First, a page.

PHNOM PENH, Cambodia (AP) -- Decades after Cambodia's brutal Khmer Rouge movement oversaw the deaths of 1.7 million people by starvation, overwork and execution, the regime's imprisoned top leaders are escaping justice one by one. How? Old age.
Thursday's death of 87-year-old Ieng Sary, one of the founders of the Khmer Rouge, has fueled urgent calls among survivors and rights groups for the country's U.N.-backed tribunal to expedite proceedings against the increasingly frail and aging leaders of the radical communist group, which ruled Cambodia from 1975 to 1979.
Ieng Sary's wife, former Social Affairs Minister Ieng Thirith, was ruled unfit to stand trial last year because she has a degenerative mental illness consistent with Alzheimer's disease. Only two top Khmer Rouge leaders -- ex-head of state Khieu Samphan, who is 81, and the movement's former chief ideologist, Nuon Chea, who is 86 -- remain on trial for charges they carried out some of the 20th century's most horrific crimes.
There are growing fears that both men could die before a verdict is rendered. Both are frail with high blood pressure and have suffered strokes.
"The defendants are getting old, and the survivors are getting old," said Bou Meng, one of the few Cambodians to survive Tuol Sleng prison, known as S-21, where up to 16,000 people were tortured and killed during the Khmer Rouge era. "The court needs to speed up its work."
"I have been waiting for justice for nearly 40 years," Bou Meng, 70, told The Associated Press. "I never thought it would take so long."
When the Khmer Rouge captured Phnom Penh in April 1975, they began moving an estimated 1 million people -- even hospital patients -- from the capital into the countryside in an effort to create a communist agrarian utopia.
By the time the bizarre experiment ended in 1979 with an invasion by Vietnamese troops, an estimated 1.7 million people had died in Cambodia, which had a population of only about 7 million at the time. Most died from starvation, medical neglect, slave-like working conditions and execution under the Maoist regime. Their bodies were dumped in shallow mass graves that still dot the countryside.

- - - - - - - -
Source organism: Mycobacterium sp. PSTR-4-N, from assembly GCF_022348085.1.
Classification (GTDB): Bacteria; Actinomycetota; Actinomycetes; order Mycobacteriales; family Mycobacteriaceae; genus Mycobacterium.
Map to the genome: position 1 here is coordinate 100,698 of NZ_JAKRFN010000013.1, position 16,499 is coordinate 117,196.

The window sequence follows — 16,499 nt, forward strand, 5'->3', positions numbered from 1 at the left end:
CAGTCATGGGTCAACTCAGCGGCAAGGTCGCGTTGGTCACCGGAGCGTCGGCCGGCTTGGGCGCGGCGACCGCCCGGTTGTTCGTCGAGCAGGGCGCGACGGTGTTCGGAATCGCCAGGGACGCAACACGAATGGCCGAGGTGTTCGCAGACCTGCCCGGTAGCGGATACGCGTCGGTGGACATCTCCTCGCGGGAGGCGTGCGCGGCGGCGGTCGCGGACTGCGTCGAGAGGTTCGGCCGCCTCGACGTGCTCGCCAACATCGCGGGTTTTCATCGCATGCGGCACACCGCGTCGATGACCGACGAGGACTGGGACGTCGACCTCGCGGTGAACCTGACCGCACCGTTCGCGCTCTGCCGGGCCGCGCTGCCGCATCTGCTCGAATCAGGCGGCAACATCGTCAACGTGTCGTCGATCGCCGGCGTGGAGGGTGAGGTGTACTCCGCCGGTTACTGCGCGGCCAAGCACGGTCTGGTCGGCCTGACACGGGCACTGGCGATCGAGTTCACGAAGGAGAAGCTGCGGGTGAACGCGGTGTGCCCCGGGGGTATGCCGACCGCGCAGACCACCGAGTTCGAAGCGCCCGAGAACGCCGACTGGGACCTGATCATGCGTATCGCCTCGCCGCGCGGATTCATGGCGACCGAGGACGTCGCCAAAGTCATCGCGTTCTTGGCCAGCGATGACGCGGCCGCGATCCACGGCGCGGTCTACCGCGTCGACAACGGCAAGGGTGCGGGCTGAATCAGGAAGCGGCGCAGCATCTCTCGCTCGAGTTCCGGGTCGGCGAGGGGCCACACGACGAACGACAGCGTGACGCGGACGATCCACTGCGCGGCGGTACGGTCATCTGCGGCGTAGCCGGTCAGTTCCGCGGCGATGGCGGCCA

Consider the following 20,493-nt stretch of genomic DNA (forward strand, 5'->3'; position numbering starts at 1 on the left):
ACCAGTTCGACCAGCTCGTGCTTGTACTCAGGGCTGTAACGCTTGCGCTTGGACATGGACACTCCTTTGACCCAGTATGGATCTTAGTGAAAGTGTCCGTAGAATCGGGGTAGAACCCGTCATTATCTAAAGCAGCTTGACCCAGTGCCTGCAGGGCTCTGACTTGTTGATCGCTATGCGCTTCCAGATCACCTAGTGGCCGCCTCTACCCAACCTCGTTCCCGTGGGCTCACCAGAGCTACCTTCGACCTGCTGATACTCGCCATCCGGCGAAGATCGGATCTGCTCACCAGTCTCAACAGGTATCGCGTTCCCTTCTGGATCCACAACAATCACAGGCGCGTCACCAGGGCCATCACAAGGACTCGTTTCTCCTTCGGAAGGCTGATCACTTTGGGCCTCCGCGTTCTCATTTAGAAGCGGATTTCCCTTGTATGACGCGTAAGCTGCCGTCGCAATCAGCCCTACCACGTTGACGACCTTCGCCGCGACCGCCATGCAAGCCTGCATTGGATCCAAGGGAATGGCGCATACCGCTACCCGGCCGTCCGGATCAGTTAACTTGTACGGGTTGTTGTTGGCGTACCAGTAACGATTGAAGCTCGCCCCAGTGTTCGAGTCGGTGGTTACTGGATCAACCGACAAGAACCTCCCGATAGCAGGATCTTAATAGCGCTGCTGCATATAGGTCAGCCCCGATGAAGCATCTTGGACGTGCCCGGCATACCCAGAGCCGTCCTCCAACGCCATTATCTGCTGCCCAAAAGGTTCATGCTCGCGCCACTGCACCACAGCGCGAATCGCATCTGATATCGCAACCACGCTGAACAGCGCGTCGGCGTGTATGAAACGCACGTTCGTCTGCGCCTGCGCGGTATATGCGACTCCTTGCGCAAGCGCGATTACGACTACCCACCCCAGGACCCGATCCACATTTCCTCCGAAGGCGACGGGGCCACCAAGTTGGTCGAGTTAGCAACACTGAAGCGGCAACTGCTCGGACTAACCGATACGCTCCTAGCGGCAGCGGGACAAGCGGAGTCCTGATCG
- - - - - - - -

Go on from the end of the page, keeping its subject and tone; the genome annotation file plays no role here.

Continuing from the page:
The tribunal, officially known as the Extraordinary Chambers in the Courts of Cambodia, was tasked with seeking justice for crimes committed during that era.
The court was 10 years in the making and opened in 2006. But despite some $150 million in funding, it has so far convicted only one defendant: Kaing Guek Eav, also known as Duch, the commandant of S-21 prison.
Duch was sentenced in 2010 to 35 years in prison for war crimes and crimes against humanity. The sentence was reduced to a 19-year term because of time previously served and other technicalities, a move that sparked angry criticism from victims who said it was too lenient. Cambodia has no death penalty.
Several other major Khmer Rouge figures died before the court even existed, including supreme leader Pol Pot in 1998.
Ieng Sary's death was no surprise given his age and ailing health, said Ou Virak, who heads the Cambodian Center for Human Rights. But "given the fact that the other two defendants are also in their 80s, it should act as a wake-up call to all concerned -- the Cambodian government, the U.N., the international donors and the tribunal itself -- that these cases need to be expedited urgently so that justice can be served."
"The whole future of the tribunal is currently in limbo, and the possibility that hundreds of millions of dollars will have been wasted is now a very real threat," Ou Virak said. "Most importantly, though, if all three die before their guilt or innocence can be determined, then the Cambodian people will quite understandably feel robbed of justice."
The court has been criticized before for the sluggish pace of proceedings. But one of its prosecutors, William Smith, said the trial has taken time because the indictments are lengthy and the list of alleged crimes long.
The tribunal has been dogged by other problems, including funding shortages from international donors. Earlier this month, Cambodian translators angry that they had gone without pay for three months went on strike just before the court was to hear testimony from two foreign experts.
The tribunal has also been hit by infighting and angry resignations by foreign judges over whether to try more Khmer Rouge defendants on war crimes charges. Human Rights Watch has also blamed Prime Minister Hun Sen, who has ruled Cambodia since 1985, for obstructing the court's search for justice.